THEY say Ginger Rogers did everything Fred Astaire did, only backwards and in high heels. Someone who sometimes must feel she’s doing the same thing is Candice Bass-Robinson, who last Saturday became the first woman trainer to saddle a July winner.
She has certainly stepped right into the saddle of her father, racing’s legendary trainer, Mike Bass, who retired last season. This year’s Vodacom Durban July, Africa’s most famous horse race, was one for the history books when the smallest horse, Marinaresco, carrying the heaviest weight and the tallest jockey, Bernard Fayd’Herbe, stormed to victory for Bass-Robinson, who is in her debut season under her own name as a fully-fledged horse trainer.
In her response to being the first woman trainer to saddle a July winner, she said: “They are saying I am the first. I wouldn’t know, but according to the general opinion out there I am. I think it’s quite nice for us ladies for a change.” Despite her mother being sick with food poisoning and falling on her way to the winner’s enclosure, Bass-Robinson took the long and nerve-wracking day in her stride.
When asked what got her interested in following her father’s footsteps and in an industry predominantly male, her response was that as she “grew up in racing” she had always been involved and was also an avid horse rider. Her brother, Mark, is marketing and race manager but Candice is head trainer at Mike Bass Stables.
“I never feel inferior to my colleagues. I feel I can do the job as well as any of the men out there. “It is very much a male-dominated industry but I just have to go about things in my way, stand my ground and hope the results speak for themselves,” Bass-Robinson said. She said it’s a very difficult career to get into – and not only for women.
“There are some very successful women horse trainers out there already but you do need to have contacts in the industry.” Bass-Robinson also said it was very difficult to start from scratch in these times as it is imperative to have the backing of good clients in your stable – and that takes a lot of time to build.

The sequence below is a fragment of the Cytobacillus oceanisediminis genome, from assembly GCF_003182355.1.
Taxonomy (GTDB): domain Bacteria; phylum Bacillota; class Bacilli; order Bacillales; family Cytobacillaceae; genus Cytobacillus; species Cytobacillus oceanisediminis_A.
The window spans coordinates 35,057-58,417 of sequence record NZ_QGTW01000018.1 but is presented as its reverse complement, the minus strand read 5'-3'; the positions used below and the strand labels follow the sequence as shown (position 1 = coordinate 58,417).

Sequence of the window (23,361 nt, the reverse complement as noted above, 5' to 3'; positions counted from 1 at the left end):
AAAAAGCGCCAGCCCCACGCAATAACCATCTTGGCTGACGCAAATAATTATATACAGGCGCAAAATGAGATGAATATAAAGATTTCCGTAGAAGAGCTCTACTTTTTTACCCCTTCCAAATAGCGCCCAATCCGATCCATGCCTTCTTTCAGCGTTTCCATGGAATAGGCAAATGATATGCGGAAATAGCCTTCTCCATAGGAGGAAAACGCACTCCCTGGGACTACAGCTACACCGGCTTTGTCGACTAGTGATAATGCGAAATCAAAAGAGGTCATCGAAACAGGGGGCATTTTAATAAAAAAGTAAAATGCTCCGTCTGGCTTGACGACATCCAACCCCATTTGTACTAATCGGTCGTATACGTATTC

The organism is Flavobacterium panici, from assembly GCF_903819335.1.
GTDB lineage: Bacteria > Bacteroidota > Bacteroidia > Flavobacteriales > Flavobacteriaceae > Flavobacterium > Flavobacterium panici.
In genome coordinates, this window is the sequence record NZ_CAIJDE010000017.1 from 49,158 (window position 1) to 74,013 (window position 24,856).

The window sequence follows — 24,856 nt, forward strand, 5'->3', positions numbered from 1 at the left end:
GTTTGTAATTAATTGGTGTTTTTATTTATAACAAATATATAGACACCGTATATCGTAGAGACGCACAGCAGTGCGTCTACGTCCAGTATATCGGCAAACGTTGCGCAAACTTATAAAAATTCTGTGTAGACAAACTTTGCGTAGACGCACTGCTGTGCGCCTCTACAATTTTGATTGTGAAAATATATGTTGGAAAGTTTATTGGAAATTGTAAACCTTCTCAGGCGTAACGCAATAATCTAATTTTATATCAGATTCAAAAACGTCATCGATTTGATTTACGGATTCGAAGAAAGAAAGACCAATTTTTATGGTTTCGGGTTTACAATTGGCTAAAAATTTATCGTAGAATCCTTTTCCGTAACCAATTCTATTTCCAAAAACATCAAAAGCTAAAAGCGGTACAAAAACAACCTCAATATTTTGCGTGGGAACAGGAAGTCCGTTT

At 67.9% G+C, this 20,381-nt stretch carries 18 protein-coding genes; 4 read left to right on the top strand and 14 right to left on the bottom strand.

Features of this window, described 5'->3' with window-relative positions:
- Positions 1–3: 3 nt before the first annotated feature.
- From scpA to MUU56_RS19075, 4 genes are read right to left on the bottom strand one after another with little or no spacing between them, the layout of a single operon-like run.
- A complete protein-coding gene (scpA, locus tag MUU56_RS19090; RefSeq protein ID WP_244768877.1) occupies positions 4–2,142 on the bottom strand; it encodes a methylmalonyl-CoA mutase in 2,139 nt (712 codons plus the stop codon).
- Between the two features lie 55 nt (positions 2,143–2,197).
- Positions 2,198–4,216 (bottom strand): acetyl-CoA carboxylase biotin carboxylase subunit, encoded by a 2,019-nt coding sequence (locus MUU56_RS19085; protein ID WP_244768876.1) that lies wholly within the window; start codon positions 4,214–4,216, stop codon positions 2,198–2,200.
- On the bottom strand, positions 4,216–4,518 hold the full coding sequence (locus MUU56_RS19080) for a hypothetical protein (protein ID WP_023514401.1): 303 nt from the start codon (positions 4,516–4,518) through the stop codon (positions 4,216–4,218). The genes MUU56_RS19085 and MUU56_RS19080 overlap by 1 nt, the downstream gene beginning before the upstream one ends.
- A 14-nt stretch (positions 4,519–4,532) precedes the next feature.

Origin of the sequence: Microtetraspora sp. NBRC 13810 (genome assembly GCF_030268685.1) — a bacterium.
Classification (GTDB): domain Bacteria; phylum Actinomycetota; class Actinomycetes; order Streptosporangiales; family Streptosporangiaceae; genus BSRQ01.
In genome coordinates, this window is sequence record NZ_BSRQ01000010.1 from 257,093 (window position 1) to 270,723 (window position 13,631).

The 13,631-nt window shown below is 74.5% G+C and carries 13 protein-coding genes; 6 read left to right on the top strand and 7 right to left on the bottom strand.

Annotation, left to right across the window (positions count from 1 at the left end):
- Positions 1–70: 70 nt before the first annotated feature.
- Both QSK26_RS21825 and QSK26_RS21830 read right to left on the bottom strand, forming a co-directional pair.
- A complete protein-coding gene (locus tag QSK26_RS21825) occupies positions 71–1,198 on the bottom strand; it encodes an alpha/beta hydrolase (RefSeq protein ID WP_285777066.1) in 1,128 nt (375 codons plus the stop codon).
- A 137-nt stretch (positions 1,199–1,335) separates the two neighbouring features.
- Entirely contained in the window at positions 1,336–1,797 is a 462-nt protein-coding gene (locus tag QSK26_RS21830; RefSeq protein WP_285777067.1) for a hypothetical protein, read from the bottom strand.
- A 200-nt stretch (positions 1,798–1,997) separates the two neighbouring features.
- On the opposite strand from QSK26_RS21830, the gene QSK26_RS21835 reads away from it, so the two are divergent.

Mike Bass Stables employs about 65 grooms, two of whom are assistant trainers. They also have trainee grooms who are apprenticed to the employed grooms.
“There used to be a grooms’ school on the premises to teach grooms how to ride and be a stable-hand plus some schooling but that is no longer in place in Cape Town,” the 42 year old said. She says that she has a great team behind her and puts her success down to three things, dedication, hard work and a passion for horses.
“Honesty and integrity are also two very important musts, as well as being able to get along with other staff members,” she said. The stable has 140 horses and Candice loves many of them for different reasons.
Marinaresco is definitely one of her favourites and she says he always tries his best, he never lets them down and is probably the smallest horse in their yard.
“He is a very honest horse and never lets you down. He has been a pleasure to train and has made us incredibly proud,” Bass-Robinson said.
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